(International Standard Book Number) to the publication.
Send the ISBN to the faculty member’s department and to the University Copy Center.
Faculty/Departments: Next Steps
After receiving an ISBN, complete and send a Work Order, an original, master copy of
the publication, and the publication instructions to the Copy Center.
Review the printed publication and return it with a signed proof form to the Copy Center.
Copy Center/Bookstore: Final Steps
Print and then deliver publication to the Bookstore.
Pay publication costs and copyright holder(s) royalties and sell the publication applying the standard textbook margin.
* * *
Duplication Services (the Copy Center) provides photocopying
support for University faculty and staff. Every request is handled
promptly, but at peak times requests are on a first-come, first-served basis.
The Copy Center applies these guidelines to all classroom photocopying requests.
release form is required for classroom photocopying requests. The form lists
key points in the guidelines and provides space to indicate if permission to
use/copy has been secured or isn't needed because:
materials are not protected by copyright (e.g., many U.S. government publications)
materials are in the public domain (e.g., published before 1923 or now out of copyright)
materials meet the preponderance of the
fair use factors and therefore qualify as fair use
Students should not use copyrighted materials for projects to be
aired on PAC 14 or any other broadcasting medium. If students
or faculty want to have music in their productions, they can
either use copyright free music or purchase it from Gene Michael
Production. Since Media Services is part of the Integrated
Media Center which collaborates with faculty from Music, Art,
and Communication Arts, original music and graphics may be
available for video productions.
Videotapes produced by faculty for use in their classes must
contain visuals, audio and clips that are copyright free.
Media Services does not duplicate copyrighted videotapes, CDs or
DVDs. If faculty gets written permission from the copyright
holder, the department will duplicate the medium.
The Office of Graduate Studies and Research (GSR) Office staff is anxious to help you in our One-Stop-Shop for
grants and contracts located in Holloway Hall, Rooms 261 - 266, please feel free
to contact us at any time by calling 410-677-0047.
Dr. Clifton Griffin, Dean, Graduate Studies and Research Jacqueline Eberts, Director, Fiscal Grants Management Beth Walsh, Grant and Contract Specialist Donna Carey, Program Administrative Specialist Ginger Steelman, Contract and Grant Associate Jessica Scott, Contract and Grant Associate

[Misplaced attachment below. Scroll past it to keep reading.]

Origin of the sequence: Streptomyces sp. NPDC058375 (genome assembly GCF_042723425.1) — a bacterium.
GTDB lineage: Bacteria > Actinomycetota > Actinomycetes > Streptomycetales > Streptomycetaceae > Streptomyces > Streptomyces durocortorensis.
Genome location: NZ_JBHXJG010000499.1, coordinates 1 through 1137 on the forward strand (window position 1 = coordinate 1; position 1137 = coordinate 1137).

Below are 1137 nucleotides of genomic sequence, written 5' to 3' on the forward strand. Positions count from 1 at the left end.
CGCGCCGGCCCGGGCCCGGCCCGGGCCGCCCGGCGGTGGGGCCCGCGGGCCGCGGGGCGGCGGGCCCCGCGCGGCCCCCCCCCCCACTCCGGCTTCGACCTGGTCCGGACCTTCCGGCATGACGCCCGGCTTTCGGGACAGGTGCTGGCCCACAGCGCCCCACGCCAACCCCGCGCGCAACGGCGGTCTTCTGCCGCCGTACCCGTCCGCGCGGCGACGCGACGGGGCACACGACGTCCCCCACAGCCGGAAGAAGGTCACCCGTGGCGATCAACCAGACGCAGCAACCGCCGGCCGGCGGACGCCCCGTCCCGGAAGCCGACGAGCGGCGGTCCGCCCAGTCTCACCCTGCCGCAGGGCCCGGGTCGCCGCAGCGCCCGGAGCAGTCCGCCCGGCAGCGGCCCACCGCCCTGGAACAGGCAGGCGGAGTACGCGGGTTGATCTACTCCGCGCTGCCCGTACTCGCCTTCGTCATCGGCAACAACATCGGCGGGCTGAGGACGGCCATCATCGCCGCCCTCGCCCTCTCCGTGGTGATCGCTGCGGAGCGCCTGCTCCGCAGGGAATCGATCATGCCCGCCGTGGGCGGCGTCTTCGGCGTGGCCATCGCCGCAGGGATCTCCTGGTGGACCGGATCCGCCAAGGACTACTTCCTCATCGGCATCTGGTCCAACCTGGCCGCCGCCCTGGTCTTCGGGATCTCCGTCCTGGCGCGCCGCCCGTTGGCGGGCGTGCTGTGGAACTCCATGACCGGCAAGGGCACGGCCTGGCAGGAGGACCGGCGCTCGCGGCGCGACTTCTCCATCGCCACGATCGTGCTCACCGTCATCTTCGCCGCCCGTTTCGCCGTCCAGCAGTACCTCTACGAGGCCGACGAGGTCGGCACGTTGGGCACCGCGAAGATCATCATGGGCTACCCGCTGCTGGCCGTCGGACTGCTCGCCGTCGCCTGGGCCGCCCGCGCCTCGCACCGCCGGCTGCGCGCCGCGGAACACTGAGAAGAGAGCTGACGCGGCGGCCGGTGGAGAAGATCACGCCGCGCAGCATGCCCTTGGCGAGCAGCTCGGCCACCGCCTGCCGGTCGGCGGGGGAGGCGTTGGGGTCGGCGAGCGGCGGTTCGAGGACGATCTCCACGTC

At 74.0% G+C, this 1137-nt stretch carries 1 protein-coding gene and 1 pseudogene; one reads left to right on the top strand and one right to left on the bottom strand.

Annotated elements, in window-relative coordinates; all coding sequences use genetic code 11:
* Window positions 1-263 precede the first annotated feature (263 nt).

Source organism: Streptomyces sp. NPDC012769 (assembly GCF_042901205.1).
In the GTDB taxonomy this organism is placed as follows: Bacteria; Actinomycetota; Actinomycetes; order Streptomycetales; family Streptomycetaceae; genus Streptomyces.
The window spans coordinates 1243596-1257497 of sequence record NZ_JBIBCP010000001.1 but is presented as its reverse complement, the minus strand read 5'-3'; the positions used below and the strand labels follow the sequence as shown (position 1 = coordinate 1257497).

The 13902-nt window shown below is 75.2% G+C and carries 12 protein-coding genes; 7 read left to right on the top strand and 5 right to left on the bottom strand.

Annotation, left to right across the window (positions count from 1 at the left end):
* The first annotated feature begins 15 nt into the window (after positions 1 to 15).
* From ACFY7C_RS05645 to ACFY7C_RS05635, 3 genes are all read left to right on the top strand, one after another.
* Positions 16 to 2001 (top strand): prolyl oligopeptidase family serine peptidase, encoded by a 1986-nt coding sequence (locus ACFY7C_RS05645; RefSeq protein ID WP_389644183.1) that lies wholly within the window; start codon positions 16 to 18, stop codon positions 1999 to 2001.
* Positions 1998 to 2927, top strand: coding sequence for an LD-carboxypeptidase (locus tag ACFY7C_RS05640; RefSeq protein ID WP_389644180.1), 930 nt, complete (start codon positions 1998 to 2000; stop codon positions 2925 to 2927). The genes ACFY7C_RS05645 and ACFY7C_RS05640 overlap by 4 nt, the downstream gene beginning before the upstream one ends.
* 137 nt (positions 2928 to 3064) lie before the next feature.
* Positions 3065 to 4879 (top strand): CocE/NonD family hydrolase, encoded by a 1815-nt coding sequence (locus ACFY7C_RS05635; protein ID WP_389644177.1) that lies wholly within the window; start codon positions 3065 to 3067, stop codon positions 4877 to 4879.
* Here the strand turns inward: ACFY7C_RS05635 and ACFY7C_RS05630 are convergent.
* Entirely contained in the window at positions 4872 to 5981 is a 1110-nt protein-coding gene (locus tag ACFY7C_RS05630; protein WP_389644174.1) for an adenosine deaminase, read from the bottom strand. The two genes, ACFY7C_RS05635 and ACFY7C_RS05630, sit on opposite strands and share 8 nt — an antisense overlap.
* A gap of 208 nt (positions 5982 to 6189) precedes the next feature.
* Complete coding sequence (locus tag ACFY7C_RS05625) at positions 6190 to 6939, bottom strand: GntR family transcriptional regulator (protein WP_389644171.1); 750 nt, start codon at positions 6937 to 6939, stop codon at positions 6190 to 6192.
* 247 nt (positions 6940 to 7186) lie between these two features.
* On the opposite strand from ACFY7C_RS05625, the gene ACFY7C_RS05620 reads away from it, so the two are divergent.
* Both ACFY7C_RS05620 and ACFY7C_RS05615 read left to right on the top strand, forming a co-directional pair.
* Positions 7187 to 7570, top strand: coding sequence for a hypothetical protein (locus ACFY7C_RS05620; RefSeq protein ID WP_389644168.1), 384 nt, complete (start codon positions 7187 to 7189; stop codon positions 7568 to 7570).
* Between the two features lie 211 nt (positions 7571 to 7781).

Office of Graduate Studies and Research (GSR)
The function of the Office of Graduate Studies
and Research (GSR) Office directly supports the University’s mission and strategic plan
priorities and reports directly to Dr. Melanie Perreault, Associate Provost in
Academic Affairs. Our objective is to strengthen faculty development
opportunities; to encourage faculty pursuit of scholarly activity; and to
attract and increase external funding for institution-wide reform.
The GSR Office serves as the central
administrative office responsible for submitting proposals to state, federal,
corporate and foundation sponsors and it implements awards resulting from these
proposals. As a service provider, we are devoted to communication between
principal investigators, funders, and the coordination of campus resources.
Considerable time is spent locating sources of support, communicating that
information to appropriate personnel, preparing proposals for submission,
interpreting federal regulations and University policy. By maintaining a
standard of excellence, we hope to create a campus climate that amplifies
everyone’s understanding of available funding and how we can compete in the most
effective manner. We facilitate faculty efforts to produce competitive grant
and contract applications; this correlates with the University’s increased
emphasis on teaching, student learning and undergraduate research.
The GSR maintains a full, Grants for Faculty, resource library. This library includes all standard print
reference guides on private foundations, federal bulletins, and public policy
directives. In addition, faculty have available to them several databases -
SPIN, IRIS, GENIUS, SMARTS - which provide electronic access to funding
opportunities. Our staff will assist you throughout the grant and contract
process, this includes: proposal development, completion of forms, budget
design, securing administrative approvals, application submission, budget
modifications, programmatic changes, and monitoring fiscal grants management
with timely compliance in reporting. Our website,